We at Northwest Wellness certainly love our pets! Not only are they a great source of love and companionship but they also have numerous positive effects on our physical and emotional health. In fact, for nearly 25 years, research has shown that living with pets provides certain health benefits. Pets help lower blood pressure and lessen anxiety. They boost our immunity and improve our social interactions.
"The old thinking was that if your family had a pet, the children were more likely to become allergic to the pet. And if you came from an allergy-prone family, pets should be avoided," says researcher James E. Gern, MD, a pediatrician at the University of Wisconsin-Madison, in the Journal of Allergy and Clinical Immunology.
However, a growing number of studies have suggested that kids growing up in a home with "furred animals" -- whether it's a pet cat or dog, or on a farm and exposed to large animals -- will have less risk of allergies and asthma.
Meeting New Friends
Dogs are great for making connections for friends or even dates. Forget Internet matchmaking -- a dog is a natural conversation starter. This especially helps ease people out of social isolation or shyness, Nadine Kaslow, PhD, professor of psychiatry and behavioral sciences at Emory University in Atlanta, tells WebMD.
Decrease the Effects of Aging
"Studies have shown that Alzheimer's patients have fewer anxious outbursts if there is an animal in the home," says Lynette Hart, PhD, associate professor at the University of California at Davis School of Veterinary Medicine. "Their caregivers also feel less burdened when there is a pet, particularly if it is a cat, which generally requires less care than a dog," says Hart.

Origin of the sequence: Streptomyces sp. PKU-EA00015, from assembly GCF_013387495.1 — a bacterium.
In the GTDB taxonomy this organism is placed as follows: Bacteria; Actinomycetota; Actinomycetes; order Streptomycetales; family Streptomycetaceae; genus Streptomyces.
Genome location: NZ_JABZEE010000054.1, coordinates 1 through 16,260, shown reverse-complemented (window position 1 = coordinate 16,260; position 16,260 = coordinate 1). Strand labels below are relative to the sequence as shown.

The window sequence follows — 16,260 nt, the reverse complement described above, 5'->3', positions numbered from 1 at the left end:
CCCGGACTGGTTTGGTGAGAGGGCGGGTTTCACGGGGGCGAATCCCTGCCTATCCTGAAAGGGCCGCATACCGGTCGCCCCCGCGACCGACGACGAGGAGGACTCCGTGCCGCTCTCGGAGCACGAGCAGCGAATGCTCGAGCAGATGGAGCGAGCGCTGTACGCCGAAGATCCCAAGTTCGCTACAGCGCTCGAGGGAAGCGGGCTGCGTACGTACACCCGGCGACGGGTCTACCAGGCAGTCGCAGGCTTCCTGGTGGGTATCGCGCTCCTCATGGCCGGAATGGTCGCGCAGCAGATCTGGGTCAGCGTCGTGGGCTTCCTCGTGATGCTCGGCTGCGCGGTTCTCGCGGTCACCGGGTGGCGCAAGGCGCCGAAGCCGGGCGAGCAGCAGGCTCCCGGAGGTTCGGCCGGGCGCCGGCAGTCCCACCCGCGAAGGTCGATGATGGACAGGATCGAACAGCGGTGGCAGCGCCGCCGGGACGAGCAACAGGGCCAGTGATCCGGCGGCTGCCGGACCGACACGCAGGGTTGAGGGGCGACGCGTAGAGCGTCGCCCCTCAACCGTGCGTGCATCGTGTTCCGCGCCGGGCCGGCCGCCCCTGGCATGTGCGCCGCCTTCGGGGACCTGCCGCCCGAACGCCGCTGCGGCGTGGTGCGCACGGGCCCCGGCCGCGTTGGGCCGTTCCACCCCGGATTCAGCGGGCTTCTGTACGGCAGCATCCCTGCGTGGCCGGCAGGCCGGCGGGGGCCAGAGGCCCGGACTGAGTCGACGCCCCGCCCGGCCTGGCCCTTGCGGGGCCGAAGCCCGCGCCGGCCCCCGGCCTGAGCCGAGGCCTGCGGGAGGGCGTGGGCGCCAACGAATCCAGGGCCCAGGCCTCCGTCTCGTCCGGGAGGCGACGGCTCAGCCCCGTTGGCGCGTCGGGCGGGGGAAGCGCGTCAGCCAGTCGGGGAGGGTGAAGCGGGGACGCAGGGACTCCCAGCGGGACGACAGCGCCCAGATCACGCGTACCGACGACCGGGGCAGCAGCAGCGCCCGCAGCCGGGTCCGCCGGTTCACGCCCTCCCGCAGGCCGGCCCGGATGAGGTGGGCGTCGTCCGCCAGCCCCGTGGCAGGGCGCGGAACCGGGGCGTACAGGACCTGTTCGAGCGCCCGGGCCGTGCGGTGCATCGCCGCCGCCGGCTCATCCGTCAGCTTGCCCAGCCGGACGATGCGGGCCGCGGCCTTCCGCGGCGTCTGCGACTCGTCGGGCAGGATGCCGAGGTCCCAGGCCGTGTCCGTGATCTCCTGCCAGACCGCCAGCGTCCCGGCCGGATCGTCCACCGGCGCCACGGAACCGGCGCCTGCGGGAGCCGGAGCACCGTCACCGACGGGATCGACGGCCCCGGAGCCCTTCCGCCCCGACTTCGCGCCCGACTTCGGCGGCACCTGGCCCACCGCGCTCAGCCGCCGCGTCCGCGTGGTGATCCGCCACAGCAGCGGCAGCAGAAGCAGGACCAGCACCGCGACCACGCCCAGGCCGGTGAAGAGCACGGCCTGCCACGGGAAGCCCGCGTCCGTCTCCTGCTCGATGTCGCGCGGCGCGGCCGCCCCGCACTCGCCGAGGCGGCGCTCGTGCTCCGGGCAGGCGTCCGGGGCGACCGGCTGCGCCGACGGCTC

Walking a dog or just caring for a pet can provide both exercise and companionship
Good for Mind and Soul
Pet owners are far less likely to suffer from depression than those without pets. "The benefit is especially pronounced when people are strongly attached to their pets," says researcher Judith Siegel, PhD. In one study, stockbrokers with high blood pressure who adopted a cat or dog had lower blood pressure readings in stressful situations than did people without pets.
People in stress mode have harmful chemicals like cortisol and norepinephrine can negatively affect the immune system. Studies show a link between these chemicals and plaque buildup in arteries, the red flag for heart disease, says Justice. Like any enjoyable activity, playing with a dog can elevate levels of serotonin and dopamine -- nerve transmitters that are known to have pleasurable and calming properties.
Good for the Heart and Cardiovascular Health
Heart attack patients who have pets survive longer than those without, according to several studies. Male pet owners have less sign of heart disease -- lower triglyceride and cholesterol levels -- than non-owners, researchers say. Additionally, walking your pet or the other activities associated with owning a pet increase activity levels which is also good for the cardiovascular system.
For more information about health and wellness please contact Northwest Wellness in Federal Way, WA at 2539270660